Tosca

So yesterday I was at the Vienna State Opera to see Tosca after I saw it in my hometown in the summer. It was part of the repertoire last season but I just did not have the time to see it at the time and I knew it was coming this season again so I just decided to wait. I think I made a good decision because it turn out that I would probably see the opera twice this season because of the cast which is starring.

Yesterday it was concluding Maria José Siri and Roberto Alagna which both are amazing singers and it was a pure pleasure to hear them both sing. I have to be honest I caught myself feeling very emotional and my eyes teared up – the acting was so convincing and as you may know the plot is very dramatic.

For those of you who are not familiar I will briefly explain it – the first act begins in a church where the painter Mario is doing a painting of Maria Magdalena. At the time there is this guy that escaped prison and came to hide in the same church. Turns up both of them know each other and are actually old friends so Mario promises him to shelter him in his house and help him out. After that his mistress Tosca comes into the church. She is a rather jealous gale and she asks him thousand questions who is he there with and why is the woman in the painting resembling a girl from the church. Then he convinces her there is nothing to worry about and send her away.

Because the police are searching for escaped prisoner they come searching in the church. Ahead of the troupe is Sparafucile who is actually in love with Tosca. He decides to find a way to get rid of Mario and make her somehow surrender to be his. He tries to convince her that the painter is cheating on her and now is involved in the crime because he is hiding a criminal. Tosca doesn’t want to believe it but soon they capture Mario and start torturing him in front of her to make them both confess where the prisoner is. Sparafucile tells Tosca that she can save her beloved one if she surrender herself to him. She is repulsed but when he is about to send the guards to execute him she changes her mind. She makes him promise that he will set Mario free and he will give them both a document with which they would flee. Once he singed it he approaches her but she has been hiding a knife with which she stabs him and he dies. At that time Mario is writing his final letter to Tosca (and sings the most famous aria in the opera) because he thinks he will never see his beloved one again. In that moment Tosca comes and confesses everything she has done and tells him that the guards won’t shoot him for real so he has to pretend that he is dying and then they can travel far away. The hug and kiss each other, tears of joy (mine were tears of sadness) and the time for the execution comes. Tosca is observing from aside and sees the whole process. She is talking to herself what a good actor Mario is but once the guards are gone she sees that he is really dead. In the same time the murder of Sparafucile is found out and they search for Tosca so they can capture her. But there is nothing more on this world for her and she kills herself by jumping from the fortress’ walls.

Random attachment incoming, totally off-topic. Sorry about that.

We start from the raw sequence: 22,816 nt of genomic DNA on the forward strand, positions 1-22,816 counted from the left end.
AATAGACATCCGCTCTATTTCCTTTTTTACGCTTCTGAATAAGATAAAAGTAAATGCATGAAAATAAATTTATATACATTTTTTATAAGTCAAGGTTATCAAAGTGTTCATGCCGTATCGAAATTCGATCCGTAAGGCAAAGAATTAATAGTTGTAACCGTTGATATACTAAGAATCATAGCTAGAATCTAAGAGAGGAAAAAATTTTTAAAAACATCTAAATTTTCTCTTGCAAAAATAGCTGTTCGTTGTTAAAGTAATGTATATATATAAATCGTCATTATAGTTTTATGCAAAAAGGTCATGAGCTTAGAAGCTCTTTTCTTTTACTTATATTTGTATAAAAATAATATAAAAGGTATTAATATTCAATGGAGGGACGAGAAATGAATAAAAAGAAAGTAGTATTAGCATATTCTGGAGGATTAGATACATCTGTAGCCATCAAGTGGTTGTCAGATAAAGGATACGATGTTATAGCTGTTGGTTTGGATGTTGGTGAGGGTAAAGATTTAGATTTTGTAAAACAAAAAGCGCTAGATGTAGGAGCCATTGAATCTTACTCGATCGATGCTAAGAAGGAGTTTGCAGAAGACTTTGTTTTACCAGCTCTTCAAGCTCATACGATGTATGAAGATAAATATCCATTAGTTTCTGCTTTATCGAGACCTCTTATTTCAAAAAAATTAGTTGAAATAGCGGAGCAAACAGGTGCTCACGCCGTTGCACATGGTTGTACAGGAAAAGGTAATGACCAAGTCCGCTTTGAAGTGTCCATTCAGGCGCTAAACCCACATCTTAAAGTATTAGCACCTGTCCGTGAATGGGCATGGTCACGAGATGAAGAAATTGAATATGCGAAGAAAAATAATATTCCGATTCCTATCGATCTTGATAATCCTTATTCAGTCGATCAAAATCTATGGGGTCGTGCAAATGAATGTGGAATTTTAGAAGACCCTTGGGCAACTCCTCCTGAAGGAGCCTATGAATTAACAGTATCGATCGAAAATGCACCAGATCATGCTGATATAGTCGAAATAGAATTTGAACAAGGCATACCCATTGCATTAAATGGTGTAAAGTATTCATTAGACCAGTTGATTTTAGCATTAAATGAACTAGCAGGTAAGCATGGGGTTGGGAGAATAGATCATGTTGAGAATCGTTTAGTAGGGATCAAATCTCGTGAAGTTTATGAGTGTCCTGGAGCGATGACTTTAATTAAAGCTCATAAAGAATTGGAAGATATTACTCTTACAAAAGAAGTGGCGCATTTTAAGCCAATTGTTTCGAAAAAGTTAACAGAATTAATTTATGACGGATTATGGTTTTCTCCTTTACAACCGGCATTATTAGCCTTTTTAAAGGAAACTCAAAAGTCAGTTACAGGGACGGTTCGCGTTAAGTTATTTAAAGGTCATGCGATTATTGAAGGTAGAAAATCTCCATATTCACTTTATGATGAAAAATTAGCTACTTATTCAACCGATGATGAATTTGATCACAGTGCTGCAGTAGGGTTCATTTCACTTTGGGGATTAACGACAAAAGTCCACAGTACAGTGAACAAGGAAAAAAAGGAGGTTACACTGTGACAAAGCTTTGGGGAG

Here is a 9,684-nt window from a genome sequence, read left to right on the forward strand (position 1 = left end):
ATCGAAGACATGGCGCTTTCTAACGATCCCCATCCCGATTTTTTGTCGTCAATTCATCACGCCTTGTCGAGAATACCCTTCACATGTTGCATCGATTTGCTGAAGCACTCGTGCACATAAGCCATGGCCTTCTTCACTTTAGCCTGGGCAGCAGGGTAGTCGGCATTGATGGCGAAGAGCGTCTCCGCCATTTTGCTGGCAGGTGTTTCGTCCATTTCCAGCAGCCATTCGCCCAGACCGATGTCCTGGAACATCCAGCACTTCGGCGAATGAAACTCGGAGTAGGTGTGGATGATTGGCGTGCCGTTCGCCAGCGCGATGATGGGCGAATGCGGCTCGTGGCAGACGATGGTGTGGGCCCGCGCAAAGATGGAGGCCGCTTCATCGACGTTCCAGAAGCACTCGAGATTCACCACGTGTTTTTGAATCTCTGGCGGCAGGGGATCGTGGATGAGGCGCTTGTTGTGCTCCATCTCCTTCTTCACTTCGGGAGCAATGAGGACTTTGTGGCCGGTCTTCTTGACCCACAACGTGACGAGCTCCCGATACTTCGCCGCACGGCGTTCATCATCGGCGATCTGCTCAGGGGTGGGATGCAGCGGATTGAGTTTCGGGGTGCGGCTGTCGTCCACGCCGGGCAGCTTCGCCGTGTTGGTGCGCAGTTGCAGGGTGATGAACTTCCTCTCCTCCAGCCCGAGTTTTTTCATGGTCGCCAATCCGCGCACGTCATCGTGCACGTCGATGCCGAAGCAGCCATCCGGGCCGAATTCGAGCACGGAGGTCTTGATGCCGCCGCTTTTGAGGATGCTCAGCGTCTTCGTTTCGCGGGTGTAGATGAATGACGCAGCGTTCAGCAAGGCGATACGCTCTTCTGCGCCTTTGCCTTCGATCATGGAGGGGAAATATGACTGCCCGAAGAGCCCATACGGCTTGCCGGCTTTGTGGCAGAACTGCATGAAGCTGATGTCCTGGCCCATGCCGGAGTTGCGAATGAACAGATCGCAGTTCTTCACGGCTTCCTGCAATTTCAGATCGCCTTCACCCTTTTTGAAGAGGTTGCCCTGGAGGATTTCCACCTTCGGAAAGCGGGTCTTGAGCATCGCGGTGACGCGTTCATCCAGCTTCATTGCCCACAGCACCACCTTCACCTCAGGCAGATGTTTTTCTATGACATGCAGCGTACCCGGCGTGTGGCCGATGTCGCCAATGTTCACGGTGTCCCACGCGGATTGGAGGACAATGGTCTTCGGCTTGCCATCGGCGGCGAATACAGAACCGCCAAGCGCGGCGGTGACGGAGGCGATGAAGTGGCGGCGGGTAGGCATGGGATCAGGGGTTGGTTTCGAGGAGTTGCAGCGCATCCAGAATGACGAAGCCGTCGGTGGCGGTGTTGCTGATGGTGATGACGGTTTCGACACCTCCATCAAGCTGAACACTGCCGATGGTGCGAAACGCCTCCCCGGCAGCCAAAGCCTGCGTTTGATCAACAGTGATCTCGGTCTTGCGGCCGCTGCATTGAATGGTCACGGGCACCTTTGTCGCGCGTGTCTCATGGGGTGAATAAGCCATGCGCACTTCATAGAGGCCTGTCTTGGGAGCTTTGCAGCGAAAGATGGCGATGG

So as you can see it is so dramatic because once you know the plot you can fully realize what is going on. I think for me the most tragic part was when they both weren’t suspecting anything, making promises to each other and plans how they would be together once everything is over and in the mean time I, as a viewer, knew exactly what was upon the two of them. Don’t get me wrong I know it is just acting but first – it looks very real on stage, especially if you have high class opera singers like these ones, which can make you believe that they are in love, dead and going through all kinds of emotions. Second it is just a metaphor for how life really is – you never know what lies ahead of you. One can make plans as much as they want but your future is not always determined solemnly by you.

The setting I must admit was not very impressive – there are far better ones that I have seen in Vienna and I mean there is nothing wrong with it but it is just too classical. I have nothing against it but since we are in the 21st century it is not a bad idea things to evolve and progress with time. I’ve seen successful and unsuccessful modern performances and there is a very thin line between them both but still the same setting since 1958, come on. (Yes, it is really that old, if you don’t trust me you can check it up on the Vienna State Opera website)

And even though I have my little remarks I personally think the atmosphere you get, quality and just experience is the best one can have. You just feel at home. I would highly recommend to go there at least once and witness it yourself.

Enjoy!

16141Tosca

Photo:

(c) Tosca/ wiener-staatsoper.at